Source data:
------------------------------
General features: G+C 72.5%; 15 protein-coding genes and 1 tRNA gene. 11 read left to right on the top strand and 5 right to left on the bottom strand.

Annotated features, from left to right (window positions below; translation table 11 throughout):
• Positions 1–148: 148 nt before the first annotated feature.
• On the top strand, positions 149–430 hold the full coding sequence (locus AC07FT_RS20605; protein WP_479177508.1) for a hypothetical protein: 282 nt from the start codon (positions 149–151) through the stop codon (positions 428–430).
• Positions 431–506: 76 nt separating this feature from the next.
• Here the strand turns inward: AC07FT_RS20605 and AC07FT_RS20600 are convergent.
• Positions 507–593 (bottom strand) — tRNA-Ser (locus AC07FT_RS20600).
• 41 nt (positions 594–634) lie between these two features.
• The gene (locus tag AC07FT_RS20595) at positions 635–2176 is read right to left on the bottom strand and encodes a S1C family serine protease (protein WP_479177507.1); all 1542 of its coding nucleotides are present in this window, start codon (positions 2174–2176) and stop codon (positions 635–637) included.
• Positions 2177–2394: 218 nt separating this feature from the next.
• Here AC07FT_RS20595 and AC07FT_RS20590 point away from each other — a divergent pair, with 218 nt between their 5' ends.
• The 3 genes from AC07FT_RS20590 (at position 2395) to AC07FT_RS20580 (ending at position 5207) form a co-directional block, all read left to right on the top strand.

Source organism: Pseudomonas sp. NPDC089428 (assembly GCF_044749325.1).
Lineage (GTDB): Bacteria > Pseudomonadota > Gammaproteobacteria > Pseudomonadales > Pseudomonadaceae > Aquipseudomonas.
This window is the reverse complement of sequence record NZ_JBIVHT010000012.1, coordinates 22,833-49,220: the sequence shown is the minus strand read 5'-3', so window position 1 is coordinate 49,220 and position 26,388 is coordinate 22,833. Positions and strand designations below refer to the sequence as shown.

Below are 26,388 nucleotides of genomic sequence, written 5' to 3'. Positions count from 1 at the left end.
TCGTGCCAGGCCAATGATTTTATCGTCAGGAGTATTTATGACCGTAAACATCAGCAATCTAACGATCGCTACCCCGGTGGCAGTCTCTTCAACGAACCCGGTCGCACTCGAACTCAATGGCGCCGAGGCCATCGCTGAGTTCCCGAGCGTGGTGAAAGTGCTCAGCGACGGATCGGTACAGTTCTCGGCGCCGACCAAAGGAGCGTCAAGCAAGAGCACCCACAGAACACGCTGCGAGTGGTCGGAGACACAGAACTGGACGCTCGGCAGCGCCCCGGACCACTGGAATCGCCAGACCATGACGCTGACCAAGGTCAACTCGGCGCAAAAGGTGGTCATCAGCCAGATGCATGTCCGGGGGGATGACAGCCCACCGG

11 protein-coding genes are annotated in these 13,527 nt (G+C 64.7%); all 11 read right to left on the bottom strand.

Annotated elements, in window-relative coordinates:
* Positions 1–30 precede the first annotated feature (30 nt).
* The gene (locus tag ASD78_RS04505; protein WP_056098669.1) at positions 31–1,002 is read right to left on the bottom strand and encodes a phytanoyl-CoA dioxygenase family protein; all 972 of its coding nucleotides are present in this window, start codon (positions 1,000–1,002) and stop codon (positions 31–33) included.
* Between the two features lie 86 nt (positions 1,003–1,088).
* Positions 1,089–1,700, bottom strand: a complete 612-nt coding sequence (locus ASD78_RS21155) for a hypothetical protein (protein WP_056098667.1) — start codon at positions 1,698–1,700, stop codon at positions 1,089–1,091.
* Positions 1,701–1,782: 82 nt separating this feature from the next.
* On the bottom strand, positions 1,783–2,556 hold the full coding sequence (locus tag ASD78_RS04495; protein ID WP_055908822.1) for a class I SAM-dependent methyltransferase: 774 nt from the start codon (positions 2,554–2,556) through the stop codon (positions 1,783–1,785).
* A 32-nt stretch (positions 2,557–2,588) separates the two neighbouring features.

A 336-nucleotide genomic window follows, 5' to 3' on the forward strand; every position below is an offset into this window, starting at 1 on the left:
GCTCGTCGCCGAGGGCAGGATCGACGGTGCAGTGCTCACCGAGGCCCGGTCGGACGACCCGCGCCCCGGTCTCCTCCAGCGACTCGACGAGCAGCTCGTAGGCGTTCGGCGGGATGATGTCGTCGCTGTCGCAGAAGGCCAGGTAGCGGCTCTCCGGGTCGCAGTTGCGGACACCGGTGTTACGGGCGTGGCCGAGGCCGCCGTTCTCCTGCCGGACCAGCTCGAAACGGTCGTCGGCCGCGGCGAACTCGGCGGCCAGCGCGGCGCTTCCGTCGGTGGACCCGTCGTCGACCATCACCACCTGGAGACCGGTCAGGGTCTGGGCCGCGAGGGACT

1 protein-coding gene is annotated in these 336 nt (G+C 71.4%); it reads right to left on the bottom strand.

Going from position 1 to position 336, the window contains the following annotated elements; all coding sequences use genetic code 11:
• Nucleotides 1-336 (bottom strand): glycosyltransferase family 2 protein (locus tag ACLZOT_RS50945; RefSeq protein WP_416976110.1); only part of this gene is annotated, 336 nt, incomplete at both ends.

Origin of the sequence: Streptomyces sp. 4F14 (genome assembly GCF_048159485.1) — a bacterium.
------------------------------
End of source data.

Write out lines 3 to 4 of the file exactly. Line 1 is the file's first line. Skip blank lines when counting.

• Positions 1–148: 148 nt before the first annotated feature.
• On the top strand, positions 149–430 hold the full coding sequence (locus AC07FT_RS20605; protein WP_479177508.1) for a hypothetical protein: 282 nt from the start codon (positions 149–151) through the stop codon (positions 428–430).